Abstract 13943: Hypertrophic Cardiomyopathy with Left Ventricular Apical Aneurysm Represents a High-Risk Subgroup Necessitating Aggressive Preventive Therapy: A Long-term Follow-Up Study
Background: Increasing penetration of high spatial resolution cardiovascular magnetic resonance (CMR) imaging into routine cardiovascular practice has resulted in more frequent identification of a subset of hypertrophic cardiomyopathy (HCM) patients with thin-walled, scarred left ventricular (LV) apical aneurysms. Prior experience involved relatively small numbers of patients with short follow-up and therefore the risk associated with this subgroup remains incompletely defined. Therefore, we assembled a large HCM cohort with LV apical aneurysms and long-term follow-up in order to clarify clinical course and prognosis.
Methods and Results: Of 2,400 HCM patients, 60 (2.5%) were identified by CMR with LV apical aneurysm, 24 to 86 years of age, including 19 (32%) <45 years old; 70% male, and followed for 5.6 ± 3.5 years. Over the follow-up period, 24 patients experienced 31 adverse disease-related complications including: appropriate implantable cardioverter-defibrillator discharge for VT/VF (n=11), received or listed for heart transplant (n=6), heart failure death (n=5), nonfatal thromboembolic events (n=4), resuscitated out-of-hospital cardiac arrest (n=3), and sudden death (n=2). In addition, an intracavitary thrombus was identified in the apical aneurysm in 9 patients without a thromboembolic history. Combined HCM-related death and aborted life threatening event rate was 8.6% per year, nearly 6-fold greater than the 1.5% annual mortality rate reported in the general HCM population.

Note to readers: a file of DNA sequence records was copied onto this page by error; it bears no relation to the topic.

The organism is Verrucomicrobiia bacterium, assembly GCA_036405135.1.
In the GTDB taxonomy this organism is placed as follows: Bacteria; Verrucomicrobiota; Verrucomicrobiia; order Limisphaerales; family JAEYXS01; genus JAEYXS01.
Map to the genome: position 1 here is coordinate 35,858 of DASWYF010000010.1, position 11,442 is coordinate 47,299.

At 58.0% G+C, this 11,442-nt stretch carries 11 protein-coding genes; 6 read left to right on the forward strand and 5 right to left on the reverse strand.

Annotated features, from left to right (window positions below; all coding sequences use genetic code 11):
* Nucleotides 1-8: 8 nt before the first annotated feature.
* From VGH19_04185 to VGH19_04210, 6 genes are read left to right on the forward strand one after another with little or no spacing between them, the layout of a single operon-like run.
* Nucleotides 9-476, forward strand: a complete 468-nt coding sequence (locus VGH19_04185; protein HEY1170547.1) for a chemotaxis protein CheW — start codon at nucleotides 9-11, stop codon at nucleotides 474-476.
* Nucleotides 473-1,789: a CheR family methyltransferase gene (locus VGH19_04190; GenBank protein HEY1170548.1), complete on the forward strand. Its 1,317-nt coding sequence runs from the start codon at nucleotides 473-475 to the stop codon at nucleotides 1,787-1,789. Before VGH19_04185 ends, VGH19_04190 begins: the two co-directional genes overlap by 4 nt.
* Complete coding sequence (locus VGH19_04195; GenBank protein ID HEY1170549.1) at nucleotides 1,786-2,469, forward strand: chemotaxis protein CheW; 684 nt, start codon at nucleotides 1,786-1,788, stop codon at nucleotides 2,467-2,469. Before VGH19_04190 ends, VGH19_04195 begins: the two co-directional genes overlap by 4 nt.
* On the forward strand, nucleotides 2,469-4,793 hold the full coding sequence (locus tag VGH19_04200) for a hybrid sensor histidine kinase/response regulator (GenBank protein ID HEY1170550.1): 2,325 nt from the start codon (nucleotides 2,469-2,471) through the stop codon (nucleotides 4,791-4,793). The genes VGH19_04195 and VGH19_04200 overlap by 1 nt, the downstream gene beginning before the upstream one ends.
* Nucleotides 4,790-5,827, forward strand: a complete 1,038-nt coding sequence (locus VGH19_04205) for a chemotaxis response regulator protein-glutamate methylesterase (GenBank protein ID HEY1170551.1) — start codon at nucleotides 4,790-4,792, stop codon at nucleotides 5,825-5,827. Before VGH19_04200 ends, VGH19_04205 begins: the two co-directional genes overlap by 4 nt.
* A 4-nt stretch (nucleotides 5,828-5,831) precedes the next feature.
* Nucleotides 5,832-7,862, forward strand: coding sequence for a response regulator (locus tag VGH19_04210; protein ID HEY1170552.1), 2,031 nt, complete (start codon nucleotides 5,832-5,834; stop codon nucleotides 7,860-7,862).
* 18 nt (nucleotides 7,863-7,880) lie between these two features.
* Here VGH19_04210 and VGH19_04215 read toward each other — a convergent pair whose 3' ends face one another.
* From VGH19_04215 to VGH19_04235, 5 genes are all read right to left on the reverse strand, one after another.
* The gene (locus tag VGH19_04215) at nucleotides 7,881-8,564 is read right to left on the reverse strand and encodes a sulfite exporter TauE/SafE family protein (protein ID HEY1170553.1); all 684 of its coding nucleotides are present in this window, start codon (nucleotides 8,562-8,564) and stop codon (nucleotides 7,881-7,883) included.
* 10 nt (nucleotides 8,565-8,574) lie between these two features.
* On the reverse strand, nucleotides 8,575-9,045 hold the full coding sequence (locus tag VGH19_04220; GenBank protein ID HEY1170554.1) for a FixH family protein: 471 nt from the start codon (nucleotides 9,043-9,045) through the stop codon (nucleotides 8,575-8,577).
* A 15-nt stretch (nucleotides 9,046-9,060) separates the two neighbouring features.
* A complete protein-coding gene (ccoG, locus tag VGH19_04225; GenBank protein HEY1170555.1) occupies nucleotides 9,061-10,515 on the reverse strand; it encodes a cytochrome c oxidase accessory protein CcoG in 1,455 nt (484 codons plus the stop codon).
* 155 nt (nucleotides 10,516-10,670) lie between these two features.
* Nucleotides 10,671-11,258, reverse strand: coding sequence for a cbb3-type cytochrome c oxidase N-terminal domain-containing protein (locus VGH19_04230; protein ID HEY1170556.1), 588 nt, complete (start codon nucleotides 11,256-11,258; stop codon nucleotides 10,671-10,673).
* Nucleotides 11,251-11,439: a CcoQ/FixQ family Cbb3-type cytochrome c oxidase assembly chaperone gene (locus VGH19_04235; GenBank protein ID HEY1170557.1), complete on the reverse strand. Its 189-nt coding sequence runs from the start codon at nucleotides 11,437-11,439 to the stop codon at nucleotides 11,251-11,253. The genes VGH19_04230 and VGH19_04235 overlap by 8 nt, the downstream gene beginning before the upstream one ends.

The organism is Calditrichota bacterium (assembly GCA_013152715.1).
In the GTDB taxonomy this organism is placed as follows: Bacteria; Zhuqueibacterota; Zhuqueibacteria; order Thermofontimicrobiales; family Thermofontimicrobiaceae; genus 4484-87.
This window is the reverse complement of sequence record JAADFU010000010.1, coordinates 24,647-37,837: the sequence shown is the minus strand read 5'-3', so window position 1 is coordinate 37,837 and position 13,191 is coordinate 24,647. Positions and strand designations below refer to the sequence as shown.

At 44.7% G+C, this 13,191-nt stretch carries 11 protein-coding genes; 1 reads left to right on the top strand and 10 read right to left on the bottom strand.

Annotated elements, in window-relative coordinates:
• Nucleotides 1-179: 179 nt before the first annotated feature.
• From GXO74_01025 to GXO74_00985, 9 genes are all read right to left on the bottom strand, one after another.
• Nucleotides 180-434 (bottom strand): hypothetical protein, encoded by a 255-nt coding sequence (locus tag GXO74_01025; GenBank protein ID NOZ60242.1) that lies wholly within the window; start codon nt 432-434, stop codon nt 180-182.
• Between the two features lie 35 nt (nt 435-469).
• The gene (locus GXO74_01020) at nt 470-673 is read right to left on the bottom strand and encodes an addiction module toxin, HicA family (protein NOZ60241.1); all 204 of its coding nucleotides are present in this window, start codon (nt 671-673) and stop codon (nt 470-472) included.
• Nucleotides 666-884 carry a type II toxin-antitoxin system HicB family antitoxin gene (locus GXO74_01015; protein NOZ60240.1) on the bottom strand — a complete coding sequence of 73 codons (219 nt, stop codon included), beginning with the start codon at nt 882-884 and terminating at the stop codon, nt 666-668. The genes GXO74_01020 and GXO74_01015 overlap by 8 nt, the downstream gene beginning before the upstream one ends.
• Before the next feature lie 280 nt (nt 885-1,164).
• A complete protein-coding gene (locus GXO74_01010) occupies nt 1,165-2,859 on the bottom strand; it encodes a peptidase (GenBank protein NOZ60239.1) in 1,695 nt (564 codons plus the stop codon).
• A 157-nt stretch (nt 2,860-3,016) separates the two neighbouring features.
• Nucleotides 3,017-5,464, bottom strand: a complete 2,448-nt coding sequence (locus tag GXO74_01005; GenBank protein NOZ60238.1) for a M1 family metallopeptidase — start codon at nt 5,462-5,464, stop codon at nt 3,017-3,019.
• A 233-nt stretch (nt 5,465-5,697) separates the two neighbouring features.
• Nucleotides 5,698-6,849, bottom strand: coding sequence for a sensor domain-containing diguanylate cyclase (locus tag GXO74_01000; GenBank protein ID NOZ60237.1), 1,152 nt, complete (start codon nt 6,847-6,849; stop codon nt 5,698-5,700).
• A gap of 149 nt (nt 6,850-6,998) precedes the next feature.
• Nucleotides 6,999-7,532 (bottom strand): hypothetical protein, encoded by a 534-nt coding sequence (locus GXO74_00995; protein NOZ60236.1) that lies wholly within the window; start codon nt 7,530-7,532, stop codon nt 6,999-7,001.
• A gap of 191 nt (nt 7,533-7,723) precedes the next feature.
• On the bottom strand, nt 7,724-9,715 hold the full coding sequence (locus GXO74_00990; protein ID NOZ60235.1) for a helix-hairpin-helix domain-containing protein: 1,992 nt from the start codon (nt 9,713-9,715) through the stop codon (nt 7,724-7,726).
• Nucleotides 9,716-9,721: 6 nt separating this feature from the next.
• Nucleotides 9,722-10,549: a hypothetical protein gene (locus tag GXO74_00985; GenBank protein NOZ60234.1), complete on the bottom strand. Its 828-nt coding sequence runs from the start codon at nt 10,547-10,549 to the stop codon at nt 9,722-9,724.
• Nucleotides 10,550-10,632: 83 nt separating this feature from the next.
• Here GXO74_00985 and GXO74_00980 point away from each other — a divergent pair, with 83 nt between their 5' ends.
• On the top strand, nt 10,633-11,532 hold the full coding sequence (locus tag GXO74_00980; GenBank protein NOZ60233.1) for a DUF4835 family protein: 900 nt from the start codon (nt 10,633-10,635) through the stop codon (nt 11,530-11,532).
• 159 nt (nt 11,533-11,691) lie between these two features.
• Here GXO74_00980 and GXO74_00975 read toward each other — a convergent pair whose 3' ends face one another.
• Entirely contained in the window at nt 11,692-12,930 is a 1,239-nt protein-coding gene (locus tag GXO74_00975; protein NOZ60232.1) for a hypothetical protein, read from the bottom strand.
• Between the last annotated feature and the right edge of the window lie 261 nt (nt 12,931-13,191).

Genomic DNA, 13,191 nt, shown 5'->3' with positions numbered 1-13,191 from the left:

Conclusions: Patients with LV apical aneurysms represent a high-risk subgroup within the diverse HCM spectrum, associated with substantial increased risk for disease-related morbidity and mortality, including advanced heart failure, thromboembolic stroke and sudden death. Identification of this unique HCM phenotype should prompt consideration for primary prevention ICD, and anticoagulation for stroke prophylaxis.
Author Disclosures: E.J. Rowin: None. B.J. Maron: None. T.S. Haas: None. J.R. Lesser: None. M.S. Link: None. M.S. Maron: None.
- © 2014 by American Heart Association, Inc.